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A Quick Jaunt Through Space and Time Suzanne W. Vincent

As summer draws to a blistering end, it’s time to look back and wonder how it flew by so fast—and yet so slowly. As someone with children (aka she who has been pelted with pool noodles, bottles of sunscreen, orphaned flip-flops, board game boxes, and Cheetos wrappers), the weeks between the last day of school and the first are both eternal and instantaneous. 

It really does defy the space time continuum.

As a child, I spent my summer breaks reading. To this day, I can’t navigate anywhere, and my mother blames it on having my nose constantly in a book. One of my favorites continues to be A Wrinkle in Time by Madeleine L’Engle. When the movie trailer launched last month, I’m pretty sure I terrified my children by jumping up and down in the kitchen and then collapsing into tears. “It’s Mrs. Whatsit.” They just stared like I’d lost any marbles I had left.

“I don’t understand it any more than you do, but one thing I’ve learned is that you don’t have to understand things for them to be.”
― Madeleine L’Engle, A Wrinkle in Time

You see, in A Wrinkle in Time, Megira is the awkward geeky girl who doesn’t fit. She’s all of us. We might not all be geeky or awkward or have trouble talking to boys, but we all have something that makes us feel like an outsider. And whatever that is, A Wrinkle in Time shows that in some alternate universe, our weakness is our greatest strength.

For this month’s issue, we bring you our own version of the space time continuum. In each one, characters might not understand but it doesn’t change the extraordinary reality of the worlds they inhabit.

Andrea Corbin’s “Three Ways to Ruin Your Best Friend’s Birthday (And How She Fixes It)” is a delightful caper filled with adventure and hijinks across time and space. It’s an exploration of how our best intentions often go awry and how a true friend is willing to overlook even the most egregious gaffs … like escaped polar bears.

In “PLAIN JANE LEARNS TO KNIT WORMHOLES” by Wendy Nikel, the Martha Society and their knitting will never be quite same. It only takes one wormhole for everything to go to hell. Casseroles not included.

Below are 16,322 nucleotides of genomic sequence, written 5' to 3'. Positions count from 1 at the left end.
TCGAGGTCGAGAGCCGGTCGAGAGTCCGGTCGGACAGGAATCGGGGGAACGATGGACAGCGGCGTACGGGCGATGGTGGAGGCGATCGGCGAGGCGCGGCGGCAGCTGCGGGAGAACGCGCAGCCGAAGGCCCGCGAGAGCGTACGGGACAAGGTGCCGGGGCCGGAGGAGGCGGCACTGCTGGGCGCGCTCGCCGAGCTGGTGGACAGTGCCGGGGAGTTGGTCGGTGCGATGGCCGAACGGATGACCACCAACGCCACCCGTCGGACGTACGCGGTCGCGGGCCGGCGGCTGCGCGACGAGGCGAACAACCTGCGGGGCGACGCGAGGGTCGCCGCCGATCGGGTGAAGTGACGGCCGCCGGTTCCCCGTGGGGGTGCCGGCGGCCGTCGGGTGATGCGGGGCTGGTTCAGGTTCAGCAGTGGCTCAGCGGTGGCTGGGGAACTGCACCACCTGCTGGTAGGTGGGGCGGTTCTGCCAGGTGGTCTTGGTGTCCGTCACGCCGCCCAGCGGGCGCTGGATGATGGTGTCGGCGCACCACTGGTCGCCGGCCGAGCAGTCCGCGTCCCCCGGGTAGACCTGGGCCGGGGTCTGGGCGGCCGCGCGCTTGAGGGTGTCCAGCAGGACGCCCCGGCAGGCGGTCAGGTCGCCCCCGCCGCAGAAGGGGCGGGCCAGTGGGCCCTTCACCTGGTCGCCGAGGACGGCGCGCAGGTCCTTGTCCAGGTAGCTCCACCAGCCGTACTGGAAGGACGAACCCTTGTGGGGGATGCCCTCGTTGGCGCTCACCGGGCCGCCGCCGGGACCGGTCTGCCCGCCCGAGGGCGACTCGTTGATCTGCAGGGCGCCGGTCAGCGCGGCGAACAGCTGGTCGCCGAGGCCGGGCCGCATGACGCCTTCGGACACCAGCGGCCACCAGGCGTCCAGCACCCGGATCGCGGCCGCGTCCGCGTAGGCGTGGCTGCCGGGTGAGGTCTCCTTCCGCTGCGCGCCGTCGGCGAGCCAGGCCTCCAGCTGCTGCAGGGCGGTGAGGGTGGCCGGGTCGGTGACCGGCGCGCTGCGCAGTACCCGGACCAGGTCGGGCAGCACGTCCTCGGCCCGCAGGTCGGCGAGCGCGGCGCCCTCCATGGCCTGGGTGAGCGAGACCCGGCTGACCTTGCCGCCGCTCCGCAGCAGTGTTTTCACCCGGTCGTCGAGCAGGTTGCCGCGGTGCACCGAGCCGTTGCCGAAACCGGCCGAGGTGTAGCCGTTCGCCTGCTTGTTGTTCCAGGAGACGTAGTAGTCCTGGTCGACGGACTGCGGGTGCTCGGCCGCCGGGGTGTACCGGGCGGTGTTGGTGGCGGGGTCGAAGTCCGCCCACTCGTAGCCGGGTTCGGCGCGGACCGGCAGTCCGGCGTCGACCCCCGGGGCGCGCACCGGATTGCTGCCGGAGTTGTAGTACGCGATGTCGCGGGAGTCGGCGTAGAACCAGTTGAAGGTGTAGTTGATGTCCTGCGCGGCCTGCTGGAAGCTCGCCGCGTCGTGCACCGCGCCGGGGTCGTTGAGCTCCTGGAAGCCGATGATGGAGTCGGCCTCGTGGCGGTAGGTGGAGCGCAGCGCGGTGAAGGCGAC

Travis Burnham brings us a bittersweet yet heartbreaking exploration of love and loss in “That Dark, Sweet Magic.” A talking apple tree and a shoe golem might be beyond understanding, but the main character’s love for his late wife resonates in all of us.

And finally, appearing yet again (it’s like we can’t get rid of him), Stewart C Baker has allowed us to reprint “Proceedings from the First and Only Sixteenth Annual One-Woman Symposium on Time Manipulation” originally published in Time Travel Tales. The academic lecture circuit has never had a travel budget quite like this. Not that it would need one. Or would it? You’ll have to read this one to make up your own mind.





© Suzanne W. Vincent

Meet the Author

Suzanne W. Vincent

Suzanne Vincent is the editor-in-chief of Flash Fiction Online. That’s what people think anyway. Actually, she’s really a pretty ordinary middle-aged woman packing a few extra pounds and a few more gray hairs than she’s comfortable with. As a writer, she leans toward the fantasy spectrum, though much of what she writes is difficult to classify. Slipstream? Isn’t that where we stick stories when we just can’t figure out where else they go? Suzanne’s first professional publication was right here at FFO, published before she joined the staff: “I Speak the Master’s Will,” — a story she’s still very proud of. While she doesn’t actually have time to blog anymore, she once did. You can still read her ancient posts on writing at The Slushpile Avalanche. Suzanne keeps a house full of kids (3), a husband (1), and pets (too many to number) in Utah, USA. Yes, she’s a Mormon. No, there isn’t another wife. Mormons haven’t actually practiced polygamy since the 1890s. Too bad. She’d love to have another woman around to wash dishes and do laundry.

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